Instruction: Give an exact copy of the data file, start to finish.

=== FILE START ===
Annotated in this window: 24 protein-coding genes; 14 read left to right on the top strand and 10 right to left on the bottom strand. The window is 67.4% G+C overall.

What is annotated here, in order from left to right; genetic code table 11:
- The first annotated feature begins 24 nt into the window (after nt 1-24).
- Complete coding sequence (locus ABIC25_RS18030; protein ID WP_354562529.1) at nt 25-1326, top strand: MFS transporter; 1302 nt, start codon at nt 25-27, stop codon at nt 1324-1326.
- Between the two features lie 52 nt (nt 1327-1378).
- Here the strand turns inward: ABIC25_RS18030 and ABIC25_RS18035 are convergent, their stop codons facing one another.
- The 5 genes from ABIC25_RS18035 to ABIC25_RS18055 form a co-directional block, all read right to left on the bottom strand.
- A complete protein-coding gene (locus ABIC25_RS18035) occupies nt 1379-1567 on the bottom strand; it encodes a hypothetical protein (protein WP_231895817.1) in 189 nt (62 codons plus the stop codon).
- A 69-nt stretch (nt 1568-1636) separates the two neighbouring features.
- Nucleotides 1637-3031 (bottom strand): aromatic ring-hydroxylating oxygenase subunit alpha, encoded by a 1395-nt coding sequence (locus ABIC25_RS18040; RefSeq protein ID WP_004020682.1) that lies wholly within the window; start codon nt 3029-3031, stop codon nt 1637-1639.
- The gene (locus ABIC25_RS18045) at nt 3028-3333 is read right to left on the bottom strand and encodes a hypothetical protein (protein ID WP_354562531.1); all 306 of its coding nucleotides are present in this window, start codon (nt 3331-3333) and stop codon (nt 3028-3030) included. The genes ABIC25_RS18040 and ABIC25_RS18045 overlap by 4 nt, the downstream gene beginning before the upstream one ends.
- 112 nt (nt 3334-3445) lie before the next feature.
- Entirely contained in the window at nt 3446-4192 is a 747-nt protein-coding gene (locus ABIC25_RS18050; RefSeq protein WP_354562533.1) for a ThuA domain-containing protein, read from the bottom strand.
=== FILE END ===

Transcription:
Annotated in this window: 24 protein-coding genes; 14 read left to right on the top strand and 10 right to left on the bottom strand. The window is 67.4% G+C overall.

What is annotated here, in order from left to right; genetic code table 11:
- The first annotated feature begins 24 nt into the window (after nt 1-24).
- Complete coding sequence (locus ABIC25_RS18030; protein ID WP_354562529.1) at nt 25-1326, top strand: MFS transporter; 1302 nt, start codon at nt 25-27, stop codon at nt 1324-1326.
- Between the two features lie 52 nt (nt 1327-1378).
- Here the strand turns inward: ABIC25_RS18030 and ABIC25_RS18035 are convergent, their stop codons facing one another.
- The 5 genes from ABIC25_RS18035 to ABIC25_RS18055 form a co-directional block, all read right to left on the bottom strand.
- A complete protein-coding gene (locus ABIC25_RS18035) occupies nt 1379-1567 on the bottom strand; it encodes a hypothetical protein (protein WP_231895817.1) in 189 nt (62 codons plus the stop codon).
- A 69-nt stretch (nt 1568-1636) separates the two neighbouring features.
- Nucleotides 1637-3031 (bottom strand): aromatic ring-hydroxylating oxygenase subunit alpha, encoded by a 1395-nt coding sequence (locus ABIC25_RS18040; RefSeq protein ID WP_004020682.1) that lies wholly within the window; start codon nt 3029-3031, stop codon nt 1637-1639.
- The gene (locus ABIC25_RS18045) at nt 3028-3333 is read right to left on the bottom strand and encodes a hypothetical protein (protein ID WP_354562531.1); all 306 of its coding nucleotides are present in this window, start codon (nt 3331-3333) and stop codon (nt 3028-3030) included. The genes ABIC25_RS18040 and ABIC25_RS18045 overlap by 4 nt, the downstream gene beginning before the upstream one ends.
- 112 nt (nt 3334-3445) lie before the next feature.
- Entirely contained in the window at nt 3446-4192 is a 747-nt protein-coding gene (locus ABIC25_RS18050; RefSeq protein WP_354562533.1) for a ThuA domain-containing protein, read from the bottom strand.